COLOGNE, Germany (BRAIN)—A slimmed-down IFMA opened Thursday to steady but not spectacular traffic as exhibitors from 35 countries showed their products to German retailers and the German media.
Organizers combined most of the show’s 658 exhibitors into two halls, with a third reserved for some Chinese exhibitors and several test tracks and exhibition areas.
“We received very good feedback on that, especially from the parts and components manufacturers,” IFMA project manager Tim Endres said. Those exhibitors welcomed the increased traffic that sprang from their proximity to the complete bicycle exhibitors.
Endres said attendance figures would not be released until the four-day show ends Sunday. The weekend is expected to be especially busy with public visitors.
Some exhibitors raised the usual concerns about whether IFMA is necessary given the growing strength of its rival, Eurobike, which kicked off the show season two weeks ago.
Humpert, a German components maker, reduced the size of its booth at IFMA by 40 percent and will likely shrink it again next year, managing director Willi Humpert said.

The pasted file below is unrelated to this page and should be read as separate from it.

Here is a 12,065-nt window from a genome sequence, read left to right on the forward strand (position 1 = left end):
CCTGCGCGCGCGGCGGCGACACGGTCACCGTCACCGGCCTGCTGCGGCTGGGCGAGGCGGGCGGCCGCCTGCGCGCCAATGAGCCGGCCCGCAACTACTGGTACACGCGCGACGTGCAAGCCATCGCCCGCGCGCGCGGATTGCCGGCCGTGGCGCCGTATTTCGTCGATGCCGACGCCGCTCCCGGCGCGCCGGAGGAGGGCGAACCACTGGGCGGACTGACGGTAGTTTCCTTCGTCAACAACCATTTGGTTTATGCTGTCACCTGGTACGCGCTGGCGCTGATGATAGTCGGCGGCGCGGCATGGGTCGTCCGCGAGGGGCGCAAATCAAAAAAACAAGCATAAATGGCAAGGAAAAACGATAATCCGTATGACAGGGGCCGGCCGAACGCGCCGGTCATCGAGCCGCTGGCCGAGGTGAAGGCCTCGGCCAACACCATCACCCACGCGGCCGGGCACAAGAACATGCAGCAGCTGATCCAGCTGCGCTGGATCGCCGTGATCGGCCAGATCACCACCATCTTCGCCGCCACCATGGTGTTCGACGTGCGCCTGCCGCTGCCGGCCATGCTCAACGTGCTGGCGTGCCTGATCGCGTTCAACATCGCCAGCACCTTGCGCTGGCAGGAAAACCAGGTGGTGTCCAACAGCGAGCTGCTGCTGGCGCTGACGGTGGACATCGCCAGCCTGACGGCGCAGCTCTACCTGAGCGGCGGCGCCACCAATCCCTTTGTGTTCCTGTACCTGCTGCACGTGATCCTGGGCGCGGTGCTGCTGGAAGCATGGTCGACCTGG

Attending Eurobike and IFMA each cost about $50,000 euros ($69,310). “It’s crazy” for a small company like Humpert, he said.
But for Ordeon, a startup company that makes innovative bicycle locks, IFMA is important because it was not able to get into Eurobike. Eurobike, stretched for space, has a long waiting list.
“This is the first show with all of our finished products,” said Olivier Fernandez, a marketing assistant for Ordeon. The company makes locks that are integrated into headsets, quick release hubs and seatposts.
IFMA focuses on urban, trekking and “everyday” bikes.
Gunnar Fehlau, who does public relations for several companies, noted that IFMA generates good publicity because Cologne is the capital of Germany’s media industry. IFMA attracts dozens of print and broadcast reporters every year.
IFMA’s Endres quashed one rumor that made exhibitors nervous—that next year they would have only one week, instead of the usual two weeks, between Eurobike and IFMA. That would have made it difficult or impossible for many exhibitors to move their booths from Friedrichshafen to Cologne between shows.
Eurobike will start Sept. 4 instead of in August to maintain its tradition of running on the first weekend of September.
However, Endres said exhibitors don’t need to worry. Next year’s IFMA will run from Sept. 18-21. “We wanted to stay with the two weeks between Eurobike and IFMA,” he said. –Doug McClellan